Thèse de doctorat en Systèmes informatiques
Sous la direction de Jean-Paul Laumond.
Soutenue en 2007
à Toulouse, INSA .
Modélisation de la locomation humaine par la commande optimale
Pas de résumé disponible.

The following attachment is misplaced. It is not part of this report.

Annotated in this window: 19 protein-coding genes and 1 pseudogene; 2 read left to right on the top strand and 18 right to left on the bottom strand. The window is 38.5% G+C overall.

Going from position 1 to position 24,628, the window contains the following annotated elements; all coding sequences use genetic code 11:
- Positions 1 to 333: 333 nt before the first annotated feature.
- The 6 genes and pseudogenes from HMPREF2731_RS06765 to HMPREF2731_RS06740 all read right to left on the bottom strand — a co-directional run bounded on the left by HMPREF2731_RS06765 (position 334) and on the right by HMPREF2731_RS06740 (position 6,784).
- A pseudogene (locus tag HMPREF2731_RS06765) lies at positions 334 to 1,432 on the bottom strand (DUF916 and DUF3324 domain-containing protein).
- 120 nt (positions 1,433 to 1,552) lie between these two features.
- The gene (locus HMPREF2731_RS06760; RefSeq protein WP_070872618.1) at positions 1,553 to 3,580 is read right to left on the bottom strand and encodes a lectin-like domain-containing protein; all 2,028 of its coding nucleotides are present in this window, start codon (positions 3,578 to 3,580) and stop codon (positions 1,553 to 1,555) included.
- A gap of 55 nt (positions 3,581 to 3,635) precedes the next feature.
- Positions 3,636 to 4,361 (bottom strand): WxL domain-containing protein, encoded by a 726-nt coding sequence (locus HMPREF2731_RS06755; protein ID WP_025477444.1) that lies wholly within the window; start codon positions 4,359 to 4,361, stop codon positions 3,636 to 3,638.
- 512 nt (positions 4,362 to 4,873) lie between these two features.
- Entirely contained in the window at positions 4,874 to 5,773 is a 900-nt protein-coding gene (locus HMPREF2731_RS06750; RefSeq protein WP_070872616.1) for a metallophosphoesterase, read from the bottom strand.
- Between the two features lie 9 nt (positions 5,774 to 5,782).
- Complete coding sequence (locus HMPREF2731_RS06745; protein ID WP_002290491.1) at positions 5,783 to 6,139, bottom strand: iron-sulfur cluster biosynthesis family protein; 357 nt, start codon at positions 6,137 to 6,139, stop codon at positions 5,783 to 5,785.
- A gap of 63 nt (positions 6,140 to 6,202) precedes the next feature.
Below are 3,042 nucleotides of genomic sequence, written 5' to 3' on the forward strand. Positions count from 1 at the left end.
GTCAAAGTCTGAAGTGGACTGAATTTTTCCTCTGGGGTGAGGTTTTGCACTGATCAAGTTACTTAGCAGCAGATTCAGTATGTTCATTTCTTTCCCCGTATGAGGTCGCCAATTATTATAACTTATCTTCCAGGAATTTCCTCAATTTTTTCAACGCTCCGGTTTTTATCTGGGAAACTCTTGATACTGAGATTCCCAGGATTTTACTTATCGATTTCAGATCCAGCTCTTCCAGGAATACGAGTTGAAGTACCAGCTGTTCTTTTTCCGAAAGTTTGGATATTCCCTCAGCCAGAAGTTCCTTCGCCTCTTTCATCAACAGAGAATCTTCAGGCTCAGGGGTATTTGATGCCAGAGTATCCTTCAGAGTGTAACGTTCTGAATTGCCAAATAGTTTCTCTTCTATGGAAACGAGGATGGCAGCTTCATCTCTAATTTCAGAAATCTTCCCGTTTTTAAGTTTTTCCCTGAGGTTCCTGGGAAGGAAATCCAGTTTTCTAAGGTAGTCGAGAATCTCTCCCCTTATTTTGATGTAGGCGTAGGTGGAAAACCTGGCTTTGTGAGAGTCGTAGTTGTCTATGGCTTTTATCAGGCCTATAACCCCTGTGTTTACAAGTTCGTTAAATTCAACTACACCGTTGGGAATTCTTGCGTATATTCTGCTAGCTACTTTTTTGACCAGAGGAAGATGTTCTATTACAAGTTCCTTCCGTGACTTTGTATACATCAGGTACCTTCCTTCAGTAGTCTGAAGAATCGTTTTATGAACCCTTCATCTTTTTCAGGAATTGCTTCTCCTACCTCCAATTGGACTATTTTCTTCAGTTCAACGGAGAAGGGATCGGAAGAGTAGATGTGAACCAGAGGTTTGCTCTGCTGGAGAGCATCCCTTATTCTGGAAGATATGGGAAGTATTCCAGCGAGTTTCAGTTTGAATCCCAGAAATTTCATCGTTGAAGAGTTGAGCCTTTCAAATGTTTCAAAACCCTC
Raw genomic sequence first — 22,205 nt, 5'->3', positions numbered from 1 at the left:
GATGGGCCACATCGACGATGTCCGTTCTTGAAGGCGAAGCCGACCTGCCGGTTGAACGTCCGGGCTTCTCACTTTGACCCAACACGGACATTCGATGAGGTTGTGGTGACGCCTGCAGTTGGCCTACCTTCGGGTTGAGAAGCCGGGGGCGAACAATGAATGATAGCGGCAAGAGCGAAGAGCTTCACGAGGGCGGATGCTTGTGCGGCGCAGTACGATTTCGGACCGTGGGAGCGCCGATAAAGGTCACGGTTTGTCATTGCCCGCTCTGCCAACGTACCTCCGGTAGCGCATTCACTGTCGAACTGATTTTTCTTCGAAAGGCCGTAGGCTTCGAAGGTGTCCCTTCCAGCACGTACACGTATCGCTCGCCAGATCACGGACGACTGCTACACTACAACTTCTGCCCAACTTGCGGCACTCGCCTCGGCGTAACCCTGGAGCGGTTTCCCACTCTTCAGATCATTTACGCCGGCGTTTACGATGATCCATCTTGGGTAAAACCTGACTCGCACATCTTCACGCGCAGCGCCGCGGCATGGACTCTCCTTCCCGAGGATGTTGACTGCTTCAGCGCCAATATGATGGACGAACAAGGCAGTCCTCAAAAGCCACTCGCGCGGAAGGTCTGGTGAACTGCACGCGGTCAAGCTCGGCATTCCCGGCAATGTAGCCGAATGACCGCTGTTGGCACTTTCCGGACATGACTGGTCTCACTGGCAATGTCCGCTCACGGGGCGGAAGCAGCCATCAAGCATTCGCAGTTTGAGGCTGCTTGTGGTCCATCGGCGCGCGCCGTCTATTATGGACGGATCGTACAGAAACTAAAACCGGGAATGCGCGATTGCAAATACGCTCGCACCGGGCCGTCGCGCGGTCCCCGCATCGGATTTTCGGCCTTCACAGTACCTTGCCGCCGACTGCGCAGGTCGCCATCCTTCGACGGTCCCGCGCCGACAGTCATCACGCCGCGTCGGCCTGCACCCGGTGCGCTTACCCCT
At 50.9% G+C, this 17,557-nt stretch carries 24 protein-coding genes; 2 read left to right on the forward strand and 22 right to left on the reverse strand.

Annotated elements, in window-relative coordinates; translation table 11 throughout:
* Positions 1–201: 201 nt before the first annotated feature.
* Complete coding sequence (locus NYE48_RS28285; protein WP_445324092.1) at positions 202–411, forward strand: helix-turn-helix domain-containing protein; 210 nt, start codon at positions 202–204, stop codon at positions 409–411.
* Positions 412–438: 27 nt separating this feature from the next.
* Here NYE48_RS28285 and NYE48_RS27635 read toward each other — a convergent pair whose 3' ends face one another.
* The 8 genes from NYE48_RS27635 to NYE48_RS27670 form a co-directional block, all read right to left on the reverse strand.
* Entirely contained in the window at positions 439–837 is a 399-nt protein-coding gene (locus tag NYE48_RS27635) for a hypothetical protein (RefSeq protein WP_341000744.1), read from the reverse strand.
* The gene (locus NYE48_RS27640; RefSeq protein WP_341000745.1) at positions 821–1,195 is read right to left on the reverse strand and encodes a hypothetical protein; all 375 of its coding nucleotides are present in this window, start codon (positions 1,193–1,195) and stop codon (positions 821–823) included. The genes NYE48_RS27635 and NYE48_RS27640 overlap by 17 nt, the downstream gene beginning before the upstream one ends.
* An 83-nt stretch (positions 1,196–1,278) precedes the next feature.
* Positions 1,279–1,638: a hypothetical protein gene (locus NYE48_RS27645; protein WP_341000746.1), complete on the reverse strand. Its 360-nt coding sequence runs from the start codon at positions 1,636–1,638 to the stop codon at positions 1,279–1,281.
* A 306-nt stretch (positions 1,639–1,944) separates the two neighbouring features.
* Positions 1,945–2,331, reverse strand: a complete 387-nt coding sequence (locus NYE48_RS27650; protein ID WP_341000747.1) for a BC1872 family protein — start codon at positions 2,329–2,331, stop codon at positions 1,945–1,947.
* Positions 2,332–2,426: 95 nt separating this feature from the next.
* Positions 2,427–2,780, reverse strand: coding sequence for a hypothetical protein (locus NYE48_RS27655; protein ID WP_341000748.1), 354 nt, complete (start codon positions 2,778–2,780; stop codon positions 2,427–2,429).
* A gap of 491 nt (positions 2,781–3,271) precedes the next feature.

This work seeks to analyze human walking at the trajectory planning level from an optimal control perspective. Our approach emphasizes the close relationship between the geometric shape of human locomotion in goal-directed movements and the simplified kinematic model of a wheeled mobile robot. This kind of system has been extensively studied in robotics community. From a kinematic perspective, the characteristic of this wheeled robot is the nonholonomic constraint of the wheels on the floor, which forces the vehicle to move tangentially to its main axis. In the case of human walking, the observation indicates that the direction of the motion is given by the direction of the body (due to some anatomical, mechanical body constraints. . . ). This coupling between the direction q and the position (x,y) of the body can be summarized by tanq = ˙ y ˙ x. It is known that this differential equation defines a non integrable 2- dimensional distribution in the 3-dimensional manifold R2×S1 gathering all the configurations (x,y,q). The controls of a vehicle are usually the linear velocity (via the accelerator and the brake) and the angular velocity (via the steering wheel). The first question addressed in this study can be roughly formulated as : where is the “steering wheel” of the human body located ? It appears that the torso can be considered as a kind of a steering wheel that steers the human body. This model has been validated on a database of 1,560 trajectories recorded from seven subjects. In the second part we address the following question : among all possible trajectories reaching a given position and direction, the subject has chosen one. Why ? The central idea to understand the shape of trajectories has been to relate this problem to an optimal control scheme : the trajectory is chosen according to some optimization principle. The subjects being viewed as a controlled system, we tried to identify several criteria that could be optimized. Is it the time to perform the trajectory ? the length of the path ? the minimum jerk along the path ?. . . We argue that the time derivative of the curvature of the locomotor trajectories is minimized. We show that the human locomotor trajectories are well approximated by the geodesics of a differential system minimizing the L2 norm of the control. Such geodesics are made of arcs of clothoids. The clothoid is a curve whose curvature grows with the distance from the origin. The accuracy of the model is supported by the fact that 90 percent of trajectories are approximated with an average error < 10cm. In the last part of this work we provide the partition of the 3-dimensional configuration space in cells : 2 points belong to a same cell if and only if they are reachable from the origin by a path of the same type. Such a decomposition is known as the synthesis of the optimal control problem. Most of the time when the target changes slightly the optimal trajectories change slightly. However, some singularities appear at some critical frontiers between cells. It is noticeable that they correspond to the strategy change for the walking subjects. This fundamental result is another poof of the locomotion model we have proposed